World Economy

Confidence Rises as Scotland Returns to Growth

The PMI increased from 49.4 in December to 50.3 in January.The PMI increased from 49.4 in December to 50.3 in January.

Scotland’s private sector economy returned to growth in January, after contracting the previous month, a key survey has revealed.

Manufacturing output grew last month, but the services sector recorded a marginal decline in output in January, according to the Bank of Scotland’s purchasing managers’ index report, SNA reported.

The PMI for Scotland, a composite measure of manufacturing and services output, increased from 49.4 in December to 50.3 in January on a seasonally-adjusted basis. This took it back above the level of 50 deemed to separate expansion from contraction.

However, the index signaled Scottish growth was weaker than even the modest rate recorded for the UK private sector economy as a whole in January. The UK output index fell from 54.9 in December to 53.5 in January.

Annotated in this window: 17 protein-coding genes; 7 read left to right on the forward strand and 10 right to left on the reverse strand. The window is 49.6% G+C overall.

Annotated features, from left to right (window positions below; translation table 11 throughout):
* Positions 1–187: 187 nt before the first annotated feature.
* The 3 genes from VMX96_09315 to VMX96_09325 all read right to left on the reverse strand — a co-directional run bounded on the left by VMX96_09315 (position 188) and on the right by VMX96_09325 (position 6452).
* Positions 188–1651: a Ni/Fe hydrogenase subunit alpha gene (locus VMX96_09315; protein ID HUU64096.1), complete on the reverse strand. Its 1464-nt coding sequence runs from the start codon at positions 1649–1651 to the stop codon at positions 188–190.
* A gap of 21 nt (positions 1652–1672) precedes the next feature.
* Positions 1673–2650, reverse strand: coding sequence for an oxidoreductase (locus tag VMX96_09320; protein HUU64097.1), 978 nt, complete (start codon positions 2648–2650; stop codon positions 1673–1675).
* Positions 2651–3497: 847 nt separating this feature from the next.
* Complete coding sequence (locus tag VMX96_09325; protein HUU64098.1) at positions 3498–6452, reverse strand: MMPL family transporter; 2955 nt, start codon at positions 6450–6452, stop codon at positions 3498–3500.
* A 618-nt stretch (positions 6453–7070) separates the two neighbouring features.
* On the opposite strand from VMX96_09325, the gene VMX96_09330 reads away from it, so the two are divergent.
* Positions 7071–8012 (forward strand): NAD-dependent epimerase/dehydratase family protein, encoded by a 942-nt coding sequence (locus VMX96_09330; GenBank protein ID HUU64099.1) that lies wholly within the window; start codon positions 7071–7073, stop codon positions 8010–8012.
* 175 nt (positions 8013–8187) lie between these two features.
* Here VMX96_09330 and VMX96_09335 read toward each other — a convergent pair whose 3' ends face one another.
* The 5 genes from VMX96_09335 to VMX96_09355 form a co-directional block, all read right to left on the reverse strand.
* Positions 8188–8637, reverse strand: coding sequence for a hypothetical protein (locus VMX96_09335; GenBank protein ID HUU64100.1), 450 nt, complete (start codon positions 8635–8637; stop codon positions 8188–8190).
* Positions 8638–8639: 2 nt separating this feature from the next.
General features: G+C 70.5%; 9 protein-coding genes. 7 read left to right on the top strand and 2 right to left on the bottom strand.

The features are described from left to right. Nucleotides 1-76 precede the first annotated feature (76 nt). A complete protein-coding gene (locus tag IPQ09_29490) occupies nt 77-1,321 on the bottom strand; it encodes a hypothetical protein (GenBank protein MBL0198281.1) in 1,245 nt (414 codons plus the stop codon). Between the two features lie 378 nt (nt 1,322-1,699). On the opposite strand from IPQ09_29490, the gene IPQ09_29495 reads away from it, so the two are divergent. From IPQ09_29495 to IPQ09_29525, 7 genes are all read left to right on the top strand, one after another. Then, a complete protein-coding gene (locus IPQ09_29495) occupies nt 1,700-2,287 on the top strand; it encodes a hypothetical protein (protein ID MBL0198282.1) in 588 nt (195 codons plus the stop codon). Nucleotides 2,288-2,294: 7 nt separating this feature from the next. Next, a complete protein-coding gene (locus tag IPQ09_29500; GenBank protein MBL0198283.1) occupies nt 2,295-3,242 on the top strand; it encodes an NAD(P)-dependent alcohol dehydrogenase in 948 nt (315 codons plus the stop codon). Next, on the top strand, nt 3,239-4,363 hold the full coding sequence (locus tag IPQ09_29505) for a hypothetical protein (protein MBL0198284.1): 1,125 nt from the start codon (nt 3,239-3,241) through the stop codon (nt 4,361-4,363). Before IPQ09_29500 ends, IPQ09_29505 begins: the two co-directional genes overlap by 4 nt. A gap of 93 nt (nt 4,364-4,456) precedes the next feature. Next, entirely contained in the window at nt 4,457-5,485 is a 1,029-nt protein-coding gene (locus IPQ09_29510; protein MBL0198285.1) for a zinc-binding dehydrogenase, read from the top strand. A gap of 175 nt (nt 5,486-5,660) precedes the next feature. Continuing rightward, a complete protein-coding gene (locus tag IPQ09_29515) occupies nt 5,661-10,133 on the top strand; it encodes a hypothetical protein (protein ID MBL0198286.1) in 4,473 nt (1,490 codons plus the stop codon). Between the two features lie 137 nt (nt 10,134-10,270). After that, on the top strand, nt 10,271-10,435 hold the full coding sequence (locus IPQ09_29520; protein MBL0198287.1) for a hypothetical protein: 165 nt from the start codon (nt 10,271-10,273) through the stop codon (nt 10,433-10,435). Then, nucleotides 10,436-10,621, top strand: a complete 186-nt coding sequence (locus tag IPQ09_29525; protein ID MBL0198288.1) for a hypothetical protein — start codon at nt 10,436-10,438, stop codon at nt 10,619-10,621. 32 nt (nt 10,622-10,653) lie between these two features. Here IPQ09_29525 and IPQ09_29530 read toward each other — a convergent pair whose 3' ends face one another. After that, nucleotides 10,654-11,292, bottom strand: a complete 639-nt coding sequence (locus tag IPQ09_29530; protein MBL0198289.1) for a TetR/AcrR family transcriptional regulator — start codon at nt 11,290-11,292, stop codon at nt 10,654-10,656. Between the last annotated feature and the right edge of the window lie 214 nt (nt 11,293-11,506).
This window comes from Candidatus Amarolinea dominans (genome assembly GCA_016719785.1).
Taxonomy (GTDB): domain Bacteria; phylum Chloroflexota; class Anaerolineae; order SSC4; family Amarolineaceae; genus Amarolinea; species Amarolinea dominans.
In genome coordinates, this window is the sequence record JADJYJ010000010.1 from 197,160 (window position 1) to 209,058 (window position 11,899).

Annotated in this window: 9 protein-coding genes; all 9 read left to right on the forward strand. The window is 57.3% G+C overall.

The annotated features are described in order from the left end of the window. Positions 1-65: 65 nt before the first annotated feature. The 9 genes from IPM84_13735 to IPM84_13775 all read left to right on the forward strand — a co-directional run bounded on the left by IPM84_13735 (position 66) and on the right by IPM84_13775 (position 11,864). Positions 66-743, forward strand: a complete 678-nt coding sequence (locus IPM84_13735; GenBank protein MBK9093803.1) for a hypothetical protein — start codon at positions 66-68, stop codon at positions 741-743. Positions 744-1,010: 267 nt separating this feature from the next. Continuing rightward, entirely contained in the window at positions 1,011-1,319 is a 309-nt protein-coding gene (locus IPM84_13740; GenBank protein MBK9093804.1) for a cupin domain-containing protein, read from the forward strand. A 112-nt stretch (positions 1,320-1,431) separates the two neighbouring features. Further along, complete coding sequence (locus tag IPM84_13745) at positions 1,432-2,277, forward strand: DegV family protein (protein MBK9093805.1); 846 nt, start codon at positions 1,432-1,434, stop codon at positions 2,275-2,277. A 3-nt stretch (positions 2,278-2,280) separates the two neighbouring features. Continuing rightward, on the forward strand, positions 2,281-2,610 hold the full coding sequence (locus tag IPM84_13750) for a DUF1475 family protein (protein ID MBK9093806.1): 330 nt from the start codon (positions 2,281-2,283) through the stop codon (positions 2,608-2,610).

Although the index was significantly ahead of that recorded in Scotland, the fall did signal a significant slowing of the UK growth rate last month from an already modest pace in December.

A composite measure of UK manufacturing, services and construction sector output in January, published last week by the Chartered Institute of Procurement & Supply, pointed to a quarterly growth rate of just 0.3%.

The manufacturing output index in the PMI Scotland report dipped from 53.1 in December to 52.2 in January, to signal a slowdown in this sector, but it remained significantly above the 50 no-change mark. The Scottish services activity index rose from 48.5 in December to 49.8 last month to signal a slowing of the pace of contraction of this key sector.

Overall, the PMI Scotland survey signals a modest rise in employment in the private sector economy north of the border in January. The employment index rose from 50.8 in December to 51.2 in January. 

Both the Scottish manufacturing and services sectors recorded growth in employment last month.

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